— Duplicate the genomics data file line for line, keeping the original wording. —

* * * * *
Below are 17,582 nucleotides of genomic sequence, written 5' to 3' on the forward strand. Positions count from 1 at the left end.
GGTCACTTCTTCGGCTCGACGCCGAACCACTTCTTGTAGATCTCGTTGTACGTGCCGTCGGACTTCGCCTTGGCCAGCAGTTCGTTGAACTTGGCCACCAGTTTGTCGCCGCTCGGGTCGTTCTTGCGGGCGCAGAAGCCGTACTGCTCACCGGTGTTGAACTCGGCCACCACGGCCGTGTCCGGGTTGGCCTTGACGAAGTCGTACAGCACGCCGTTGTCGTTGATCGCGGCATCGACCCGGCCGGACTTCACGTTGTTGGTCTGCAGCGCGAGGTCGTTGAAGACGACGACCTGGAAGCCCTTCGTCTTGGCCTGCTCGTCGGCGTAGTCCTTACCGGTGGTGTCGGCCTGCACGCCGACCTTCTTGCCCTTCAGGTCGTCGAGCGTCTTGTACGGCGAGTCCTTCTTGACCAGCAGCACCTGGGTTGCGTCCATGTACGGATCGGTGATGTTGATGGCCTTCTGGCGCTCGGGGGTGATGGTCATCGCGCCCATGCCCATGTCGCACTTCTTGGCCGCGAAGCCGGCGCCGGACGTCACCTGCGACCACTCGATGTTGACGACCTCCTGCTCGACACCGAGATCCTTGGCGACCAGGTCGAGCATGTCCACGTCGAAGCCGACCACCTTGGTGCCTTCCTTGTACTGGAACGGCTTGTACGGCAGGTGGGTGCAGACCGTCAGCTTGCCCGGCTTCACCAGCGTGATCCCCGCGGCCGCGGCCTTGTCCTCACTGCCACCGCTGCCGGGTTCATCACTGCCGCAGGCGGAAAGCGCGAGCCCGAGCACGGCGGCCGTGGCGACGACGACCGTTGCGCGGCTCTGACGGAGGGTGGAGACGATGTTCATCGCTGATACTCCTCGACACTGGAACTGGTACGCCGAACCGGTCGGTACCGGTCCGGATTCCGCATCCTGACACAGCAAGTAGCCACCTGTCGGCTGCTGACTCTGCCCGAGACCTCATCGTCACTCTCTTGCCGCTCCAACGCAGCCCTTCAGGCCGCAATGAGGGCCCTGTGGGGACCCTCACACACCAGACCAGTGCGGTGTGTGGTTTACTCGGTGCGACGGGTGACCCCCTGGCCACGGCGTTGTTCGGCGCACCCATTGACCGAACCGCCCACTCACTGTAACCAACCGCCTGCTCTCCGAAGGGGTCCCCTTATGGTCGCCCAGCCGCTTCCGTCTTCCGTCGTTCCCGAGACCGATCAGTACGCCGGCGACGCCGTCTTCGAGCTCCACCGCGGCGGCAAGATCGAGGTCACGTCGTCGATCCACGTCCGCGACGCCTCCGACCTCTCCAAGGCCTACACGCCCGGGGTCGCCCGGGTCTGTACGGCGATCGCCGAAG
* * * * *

Below are 17,582 nucleotides of genomic sequence, written 5' to 3' on the forward strand. Positions count from 1 at the left end.
GGTCACTTCTTCGGCTCGACGCCGAACCACTTCTTGTAGATCTCGTTGTACGTGCCGTCGGACTTCGCCTTGGCCAGCAGTTCGTTGAACTTGGCCACCAGTTTGTCGCCGCTCGGGTCGTTCTTGCGGGCGCAGAAGCCGTACTGCTCACCGGTGTTGAACTCGGCCACCACGGCCGTGTCCGGGTTGGCCTTGACGAAGTCGTACAGCACGCCGTTGTCGTTGATCGCGGCATCGACCCGGCCGGACTTCACGTTGTTGGTCTGCAGCGCGAGGTCGTTGAAGACGACGACCTGGAAGCCCTTCGTCTTGGCCTGCTCGTCGGCGTAGTCCTTACCGGTGGTGTCGGCCTGCACGCCGACCTTCTTGCCCTTCAGGTCGTCGAGCGTCTTGTACGGCGAGTCCTTCTTGACCAGCAGCACCTGGGTTGCGTCCATGTACGGATCGGTGATGTTGATGGCCTTCTGGCGCTCGGGGGTGATGGTCATCGCGCCCATGCCCATGTCGCACTTCTTGGCCGCGAAGCCGGCGCCGGACGTCACCTGCGACCACTCGATGTTGACGACCTCCTGCTCGACACCGAGATCCTTGGCGACCAGGTCGAGCATGTCCACGTCGAAGCCGACCACCTTGGTGCCTTCCTTGTACTGGAACGGCTTGTACGGCAGGTGGGTGCAGACCGTCAGCTTGCCCGGCTTCACCAGCGTGATCCCCGCGGCCGCGGCCTTGTCCTCACTGCCACCGCTGCCGGGTTCATCACTGCCGCAGGCGGAAAGCGCGAGCCCGAGCACGGCGGCCGTGGCGACGACGACCGTTGCGCGGCTCTGACGGAGGGTGGAGACGATGTTCATCGCTGATACTCCTCGACACTGGAACTGGTACGCCGAACCGGTCGGTACCGGTCCGGATTCCGCATCCTGACACAGCAAGTAGCCACCTGTCGGCTGCTGACTCTGCCCGAGACCTCATCGTCACTCTCTTGCCGCTCCAACGCAGCCCTTCAGGCCGCAATGAGGGCCCTGTGGGGACCCTCACACACCAGACCAGTGCGGTGTGTGGTTTACTCGGTGCGACGGGTGACCCCCTGGCCACGGCGTTGTTCGGCGCACCCATTGACCGAACCGCCCACTCACTGTAACCAACCGCCTGCTCTCCGAAGGGGTCCCCTTATGGTCGCCCAGCCGCTTCCGTCTTCCGTCGTTCCCGAGACCGATCAGTACGCCGGCGACGCCGTCTTCGAGCTCCACCGCGGCGGCAAGATCGAGGTCACGTCGTCGATCCACGTCCGCGACGCCTCCGACCTCTCCAAGGCCTACACGCCCGGGGTCGCCCGGGTCTGTACGGCGATCGCCGAAG